In this article I want to give you a quick training insight. It may be the answer to why you’re stuck with the same weight for weeks on a certain exercise.
How most people get stuck
Most people train with a double progression model where you first increase the number of reps you’re doing and only then you increase the weight. If you’re training with something like 5 x 5 or 4 sets of 4-6 or Reverse Pyramid Training chances are you’re using this type of progression model.
Now, the way most people get stuck is that they can no longer get the required number of reps with a given weight. For example let’s say your program asks for 3 sets of 6 before you can increase the weight, and you consistently fail to get the required reps in your last set. One week you may be able to do 4 reps, then next week you may be able to do 5 reps, and finally when you think you’ll hit 6, you get 3 reps. And you’re like “What the hell is going on?!”
Or if you’re doing reverse pyramid training, maybe in your first set you’re working in the 4-6 rep range and you consistently fail to get more than 5 reps. Your strength seems to fluctuate between being able to get 3 reps and 5 reps, but never 6. This can be incredibly frustrating.
Why does that happen?
I believe it’s because you estimate your current strength level based on a PR that you hit in the past, instead of your average performance.
In other words you’re consistently trying to replicate a workout when you were unusually strong. In still other words, you are now using weights that you can lift properly only on “great workout days”.
What if the last time you hit the top of the rep range, you had an awesome workout day? And you assumed that is now your normal everyday strength level.
You say “Yes!! Oh yeah, I’ve finally broken through that sticking point!!” and what do you do?
You increase the weight next time because you’ve hit the top of the rep range. And next time, you have an average workout day and naturally you are only able to get maybe 2 reps with the new weight.
What happened is not that you were unusually weak on this workout, you were unusually strong on the day you set the PR.
In the book Never Let Go, Dan John talks about a little formula concerning workouts that he calls the Rule of Five. Let me quote him:
In a group of five workouts, I tend to have one great
workout, the kind of workout that makes me think in just a
few weeks I could be an Olympic champion, plus maybe
Then, I have one workout that’s so awful the
mere fact I continue to exist as a somewhat higher form of
life is a miracle.
Finally, the other three workouts are the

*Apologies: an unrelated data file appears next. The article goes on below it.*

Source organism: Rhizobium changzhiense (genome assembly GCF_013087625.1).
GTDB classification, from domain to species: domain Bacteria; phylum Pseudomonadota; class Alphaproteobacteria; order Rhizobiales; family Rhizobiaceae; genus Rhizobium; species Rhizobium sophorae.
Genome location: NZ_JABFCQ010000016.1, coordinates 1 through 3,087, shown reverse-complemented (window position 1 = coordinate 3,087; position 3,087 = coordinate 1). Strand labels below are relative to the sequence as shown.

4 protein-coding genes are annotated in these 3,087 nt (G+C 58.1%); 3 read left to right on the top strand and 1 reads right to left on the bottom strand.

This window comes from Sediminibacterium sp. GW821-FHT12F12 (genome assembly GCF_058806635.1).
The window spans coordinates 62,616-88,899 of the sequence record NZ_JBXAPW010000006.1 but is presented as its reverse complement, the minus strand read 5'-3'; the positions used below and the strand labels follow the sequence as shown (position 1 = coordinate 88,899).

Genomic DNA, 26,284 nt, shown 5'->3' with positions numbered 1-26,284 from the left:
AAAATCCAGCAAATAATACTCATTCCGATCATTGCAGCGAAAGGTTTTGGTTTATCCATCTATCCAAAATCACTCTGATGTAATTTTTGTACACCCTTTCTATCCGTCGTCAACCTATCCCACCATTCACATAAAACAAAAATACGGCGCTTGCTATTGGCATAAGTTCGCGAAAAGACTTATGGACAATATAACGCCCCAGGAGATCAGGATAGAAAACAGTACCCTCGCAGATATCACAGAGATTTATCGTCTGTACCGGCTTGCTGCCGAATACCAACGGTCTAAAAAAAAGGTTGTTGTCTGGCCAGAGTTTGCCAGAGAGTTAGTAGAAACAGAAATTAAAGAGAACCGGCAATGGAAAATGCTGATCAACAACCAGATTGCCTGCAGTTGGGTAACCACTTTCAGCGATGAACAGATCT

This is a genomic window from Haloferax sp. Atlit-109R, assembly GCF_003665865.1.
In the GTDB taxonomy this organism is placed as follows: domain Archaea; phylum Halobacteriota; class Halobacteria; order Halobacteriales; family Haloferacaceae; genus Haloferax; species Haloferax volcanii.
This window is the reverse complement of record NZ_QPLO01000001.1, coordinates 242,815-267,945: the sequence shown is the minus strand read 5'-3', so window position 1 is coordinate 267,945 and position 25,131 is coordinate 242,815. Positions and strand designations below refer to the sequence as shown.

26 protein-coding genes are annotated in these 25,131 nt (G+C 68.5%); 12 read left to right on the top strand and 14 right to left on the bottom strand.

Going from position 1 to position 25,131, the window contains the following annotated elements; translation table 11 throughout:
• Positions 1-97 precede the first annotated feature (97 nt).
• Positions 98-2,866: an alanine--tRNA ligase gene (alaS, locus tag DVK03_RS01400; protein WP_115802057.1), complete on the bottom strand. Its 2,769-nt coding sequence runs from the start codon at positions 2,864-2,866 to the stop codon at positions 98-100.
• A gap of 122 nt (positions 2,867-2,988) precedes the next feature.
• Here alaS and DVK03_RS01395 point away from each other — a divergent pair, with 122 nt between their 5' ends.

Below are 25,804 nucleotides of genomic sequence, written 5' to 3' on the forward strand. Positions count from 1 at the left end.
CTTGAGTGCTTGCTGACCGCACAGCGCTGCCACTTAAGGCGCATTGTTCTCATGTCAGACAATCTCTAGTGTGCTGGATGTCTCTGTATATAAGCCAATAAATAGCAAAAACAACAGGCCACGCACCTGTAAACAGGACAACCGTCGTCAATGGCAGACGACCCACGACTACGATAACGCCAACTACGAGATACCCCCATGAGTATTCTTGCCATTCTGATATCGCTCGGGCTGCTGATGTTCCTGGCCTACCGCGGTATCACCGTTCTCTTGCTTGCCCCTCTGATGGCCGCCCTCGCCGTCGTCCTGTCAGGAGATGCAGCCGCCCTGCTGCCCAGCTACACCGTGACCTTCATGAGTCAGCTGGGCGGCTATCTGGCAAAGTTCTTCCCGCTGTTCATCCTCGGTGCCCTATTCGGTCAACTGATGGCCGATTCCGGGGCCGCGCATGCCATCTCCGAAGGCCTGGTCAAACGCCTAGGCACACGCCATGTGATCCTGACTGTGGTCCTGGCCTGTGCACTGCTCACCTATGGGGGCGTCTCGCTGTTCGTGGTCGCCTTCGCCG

punch-the-clock workouts: I go in, work out, and walk out.
So what’s the lesson here?
If you consistently fail to get the required reps, maybe you’re trying to replicate one of those outstanding workouts, in each of your average everyday workouts. You are actually using weights that you can handle properly only on those great days.
So how do you fix that? The 3 steps below is what worked for me:
- If you consistently fail to get the required reps for an exercise, you’re using weights that are too heavy for your average workouts.
Decrease the weight until you can easily get the required reps.
- Stop grinding reps.
By not pushing your sets to absolute failure, you’re always leaving some strength in the tank. This will give you the confidence that you’ll be stronger next time. If you push your sets to the absolute limit this workout, you’ll start to fear that you won’t be able to replicate that on your next workout.
On the other hand, if you always leave some strength in the tank you expect to be stronger next time.
So my advice would be to always stop your set at the required reps or when you are not sure you’ll be able to get the next rep. You’ll find that your strength progression is much more predictable this way.
- Use micro loading when possible.
In my opinion adding reps to an exercise is much harder than adding a little weight. So whenever possible, try to increase the weight while keeping the reps the same. I explain how to do this in this video.
As always if you have questions, leave a comment below! any other form of feedback is also appreciated.
The Program that built my physique
If you’re looking for a muscle building program I recommend you check out The Greek God Program. Greg designed it to help you build proportionate mass and incredible strength while staying lean.
It is the program I used to build my physique and I’m still making gains on it.